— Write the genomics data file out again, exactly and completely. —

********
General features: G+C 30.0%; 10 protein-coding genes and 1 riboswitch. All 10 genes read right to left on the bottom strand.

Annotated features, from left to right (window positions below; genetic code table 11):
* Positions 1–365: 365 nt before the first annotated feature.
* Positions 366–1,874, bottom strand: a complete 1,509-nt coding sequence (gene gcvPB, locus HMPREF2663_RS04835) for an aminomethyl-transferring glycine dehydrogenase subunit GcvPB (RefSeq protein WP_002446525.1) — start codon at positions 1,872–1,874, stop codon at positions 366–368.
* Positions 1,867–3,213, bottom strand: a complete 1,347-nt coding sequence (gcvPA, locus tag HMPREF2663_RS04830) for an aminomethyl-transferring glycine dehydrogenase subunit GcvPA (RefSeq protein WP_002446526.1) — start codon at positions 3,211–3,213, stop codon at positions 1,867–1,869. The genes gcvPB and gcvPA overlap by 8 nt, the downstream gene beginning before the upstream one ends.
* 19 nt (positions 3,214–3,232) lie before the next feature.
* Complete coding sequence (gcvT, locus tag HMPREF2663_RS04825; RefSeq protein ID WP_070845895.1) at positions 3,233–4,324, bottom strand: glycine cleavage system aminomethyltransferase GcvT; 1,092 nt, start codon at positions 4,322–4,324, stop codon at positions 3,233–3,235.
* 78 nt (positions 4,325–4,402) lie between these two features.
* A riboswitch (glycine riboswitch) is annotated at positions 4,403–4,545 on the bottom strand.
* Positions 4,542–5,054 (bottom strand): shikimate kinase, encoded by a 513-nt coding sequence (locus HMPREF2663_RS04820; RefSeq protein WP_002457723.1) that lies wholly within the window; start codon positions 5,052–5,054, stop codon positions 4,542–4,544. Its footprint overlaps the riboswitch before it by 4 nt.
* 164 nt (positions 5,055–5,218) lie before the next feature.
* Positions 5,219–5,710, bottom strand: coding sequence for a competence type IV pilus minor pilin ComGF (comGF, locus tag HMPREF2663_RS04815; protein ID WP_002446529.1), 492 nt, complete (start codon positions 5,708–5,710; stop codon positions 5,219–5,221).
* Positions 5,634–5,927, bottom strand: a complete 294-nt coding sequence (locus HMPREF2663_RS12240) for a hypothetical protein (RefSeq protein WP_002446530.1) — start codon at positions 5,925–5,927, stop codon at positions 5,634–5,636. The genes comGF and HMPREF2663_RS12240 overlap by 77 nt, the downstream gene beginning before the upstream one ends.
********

General features: G+C 30.0%; 10 protein-coding genes and 1 riboswitch. All 10 genes read right to left on the bottom strand.

Annotated features, from left to right (window positions below; genetic code table 11):
* Positions 1–365: 365 nt before the first annotated feature.
* Positions 366–1,874, bottom strand: a complete 1,509-nt coding sequence (gene gcvPB, locus HMPREF2663_RS04835) for an aminomethyl-transferring glycine dehydrogenase subunit GcvPB (RefSeq protein WP_002446525.1) — start codon at positions 1,872–1,874, stop codon at positions 366–368.
* Positions 1,867–3,213, bottom strand: a complete 1,347-nt coding sequence (gcvPA, locus tag HMPREF2663_RS04830) for an aminomethyl-transferring glycine dehydrogenase subunit GcvPA (RefSeq protein WP_002446526.1) — start codon at positions 3,211–3,213, stop codon at positions 1,867–1,869. The genes gcvPB and gcvPA overlap by 8 nt, the downstream gene beginning before the upstream one ends.
* 19 nt (positions 3,214–3,232) lie before the next feature.
* Complete coding sequence (gcvT, locus tag HMPREF2663_RS04825; RefSeq protein ID WP_070845895.1) at positions 3,233–4,324, bottom strand: glycine cleavage system aminomethyltransferase GcvT; 1,092 nt, start codon at positions 4,322–4,324, stop codon at positions 3,233–3,235.
* 78 nt (positions 4,325–4,402) lie between these two features.
* A riboswitch (glycine riboswitch) is annotated at positions 4,403–4,545 on the bottom strand.
* Positions 4,542–5,054 (bottom strand): shikimate kinase, encoded by a 513-nt coding sequence (locus HMPREF2663_RS04820; RefSeq protein WP_002457723.1) that lies wholly within the window; start codon positions 5,052–5,054, stop codon positions 4,542–4,544. Its footprint overlaps the riboswitch before it by 4 nt.
* 164 nt (positions 5,055–5,218) lie before the next feature.
* Positions 5,219–5,710, bottom strand: coding sequence for a competence type IV pilus minor pilin ComGF (comGF, locus tag HMPREF2663_RS04815; protein ID WP_002446529.1), 492 nt, complete (start codon positions 5,708–5,710; stop codon positions 5,219–5,221).
* Positions 5,634–5,927, bottom strand: a complete 294-nt coding sequence (locus HMPREF2663_RS12240) for a hypothetical protein (RefSeq protein WP_002446530.1) — start codon at positions 5,925–5,927, stop codon at positions 5,634–5,636. The genes comGF and HMPREF2663_RS12240 overlap by 77 nt, the downstream gene beginning before the upstream one ends.